Friday, June 13, 2008


Paul Davies: The Goldilocks Enigma

Interesting quotes from physicist Paul Davies' book: 'The Goldilocks Enigma: Why is the universe just right for life?'(Penguin, 2007) - with brief comments:

'On the face of it, the universe does look as if it has been designed by an intelligent creator expressly for the purpose of spawning sentient beings.' (p. 3)

Yep. And 'if it looks like a duck, walks like a duck, sounds like a duck...', etc., then it is probably 'a duck'! (That's the principle of credulity by the way.)

'What is it that enables something as small and delicate and adapted to terrestrial life as the human brain to engage with the totality of the cosmos and the salient mathematical tune to which it dances?' (p. 5.)

Being made in the image of God.

'scientists don't know how life began, and they are almost totally baffled by consciousness.' (p. 16)

Yes, but that's because they try to understand both through the lense of metaphysical or at least methodological naturalism.

'Can a truly absurd universe so convincingly mimic a meaningful one?' (p. 18.)

'we can attribute no physical cause to the big bang.' (p. 80)

But we can attribute a non-physical cause...

'Either the cosmic origin is a natural event, or it is a supernatural event... but with what justification can we declare it to be a natural event if it has happened only once? A natural event it one that can happen in conformity with the laws of nature with a probability greater than zero.' (p. 92.)

On this definition of science, Intelligent design theory certainly counts as science, and as a science proposing explanations for natural events to boot, since even specified complexity and irreducible complexity happen in conformity with the laws of nature with a probability greater than zero!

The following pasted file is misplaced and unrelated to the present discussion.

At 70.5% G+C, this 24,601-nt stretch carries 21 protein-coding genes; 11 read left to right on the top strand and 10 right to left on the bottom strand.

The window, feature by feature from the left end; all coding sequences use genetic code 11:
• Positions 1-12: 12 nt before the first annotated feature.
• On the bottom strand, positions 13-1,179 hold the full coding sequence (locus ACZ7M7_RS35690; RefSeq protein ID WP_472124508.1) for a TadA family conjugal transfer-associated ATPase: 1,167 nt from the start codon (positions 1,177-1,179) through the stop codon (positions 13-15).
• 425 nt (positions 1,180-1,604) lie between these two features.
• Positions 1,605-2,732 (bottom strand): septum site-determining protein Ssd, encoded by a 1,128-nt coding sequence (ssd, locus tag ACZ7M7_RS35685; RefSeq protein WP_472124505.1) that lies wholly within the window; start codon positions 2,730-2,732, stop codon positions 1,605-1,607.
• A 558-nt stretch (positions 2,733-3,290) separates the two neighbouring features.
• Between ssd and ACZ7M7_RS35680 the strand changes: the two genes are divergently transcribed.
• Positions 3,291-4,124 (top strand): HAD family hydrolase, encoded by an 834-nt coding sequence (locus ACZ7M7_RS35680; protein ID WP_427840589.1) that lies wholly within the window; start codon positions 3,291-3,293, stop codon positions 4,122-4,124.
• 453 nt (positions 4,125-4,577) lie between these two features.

'Many scientists hate the multiverse idea... the multiverse has some outspoken critics from both inside and outside the scientific comunity. There are philosophers who that that multiverse proponents have succumbed to fallacious reasoning in their use of probability theory. tehre are many scientists who dismiss the multiverse as a speculation too far. But the most vociferous critics come from the ranks of string theorists, many of whom deny the validity of a landscape of vastly many worlds.' (p. 194.)

On the latter, that's because string theorists are still holding out for a T.O.E., theory of everything, a lone coherent mathematical description of a physical reality - something many philosophers and scientists are sceptical about. So people have conflicting reasons for rejecting the multiverse - but many do reject it.

'Everyone agrees that the universe looks as if it was designed for life.' (p. 217)

And that (both the fact that design is the obvious conclusion and the conclusion reached by common consent) means that the burden of proof is on anyone denying this conclusion.

'The appearance of design is one of the defining hallmarks of life.' (p. 218)

Echoes of Dawkins' 'Biology is the study of complicated things that look like they were designed' (I paraphrase).

'the origin of life remains a deep mystery.' (p. 224)

It's good to have some openness and honesty from a scientist on this score - this is not the impression one would gain from many texts, TV shows, etc.

<< Home

This page is powered by Blogger. Isn't yours?